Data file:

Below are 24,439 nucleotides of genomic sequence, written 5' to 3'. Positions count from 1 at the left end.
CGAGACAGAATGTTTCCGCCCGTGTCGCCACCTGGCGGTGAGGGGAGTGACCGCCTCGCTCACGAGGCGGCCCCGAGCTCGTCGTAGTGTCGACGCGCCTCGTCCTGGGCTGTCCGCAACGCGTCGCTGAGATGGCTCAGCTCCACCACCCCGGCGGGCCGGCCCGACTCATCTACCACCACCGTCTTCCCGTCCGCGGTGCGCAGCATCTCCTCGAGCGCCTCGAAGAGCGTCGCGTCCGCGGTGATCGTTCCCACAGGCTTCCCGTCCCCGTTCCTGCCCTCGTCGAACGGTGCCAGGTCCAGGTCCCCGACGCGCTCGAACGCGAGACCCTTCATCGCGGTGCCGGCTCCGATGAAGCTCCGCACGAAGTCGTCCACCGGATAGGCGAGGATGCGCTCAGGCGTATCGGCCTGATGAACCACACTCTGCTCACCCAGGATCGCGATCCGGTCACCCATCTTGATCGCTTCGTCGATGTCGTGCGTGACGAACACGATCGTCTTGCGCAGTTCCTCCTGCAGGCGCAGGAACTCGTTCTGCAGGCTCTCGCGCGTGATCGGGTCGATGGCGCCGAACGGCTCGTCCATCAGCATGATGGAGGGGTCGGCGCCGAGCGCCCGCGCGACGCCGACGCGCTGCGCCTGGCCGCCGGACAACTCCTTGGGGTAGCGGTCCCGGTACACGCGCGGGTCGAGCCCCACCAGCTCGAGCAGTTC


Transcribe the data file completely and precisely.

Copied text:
Below are 24,439 nucleotides of genomic sequence, written 5' to 3'. Positions count from 1 at the left end.
CGAGACAGAATGTTTCCGCCCGTGTCGCCACCTGGCGGTGAGGGGAGTGACCGCCTCGCTCACGAGGCGGCCCCGAGCTCGTCGTAGTGTCGACGCGCCTCGTCCTGGGCTGTCCGCAACGCGTCGCTGAGATGGCTCAGCTCCACCACCCCGGCGGGCCGGCCCGACTCATCTACCACCACCGTCTTCCCGTCCGCGGTGCGCAGCATCTCCTCGAGCGCCTCGAAGAGCGTCGCGTCCGCGGTGATCGTTCCCACAGGCTTCCCGTCCCCGTTCCTGCCCTCGTCGAACGGTGCCAGGTCCAGGTCCCCGACGCGCTCGAACGCGAGACCCTTCATCGCGGTGCCGGCTCCGATGAAGCTCCGCACGAAGTCGTCCACCGGATAGGCGAGGATGCGCTCAGGCGTATCGGCCTGATGAACCACACTCTGCTCACCCAGGATCGCGATCCGGTCACCCATCTTGATCGCTTCGTCGATGTCGTGCGTGACGAACACGATCGTCTTGCGCAGTTCCTCCTGCAGGCGCAGGAACTCGTTCTGCAGGCTCTCGCGCGTGATCGGGTCGATGGCGCCGAACGGCTCGTCCATCAGCATGATGGAGGGGTCGGCGCCGAGCGCCCGCGCGACGCCGACGCGCTGCGCCTGGCCGCCGGACAACTCCTTGGGGTAGCGGTCCCGGTACACGCGCGGGTCGAGCCCCACCAGCTCGAGCAGTTC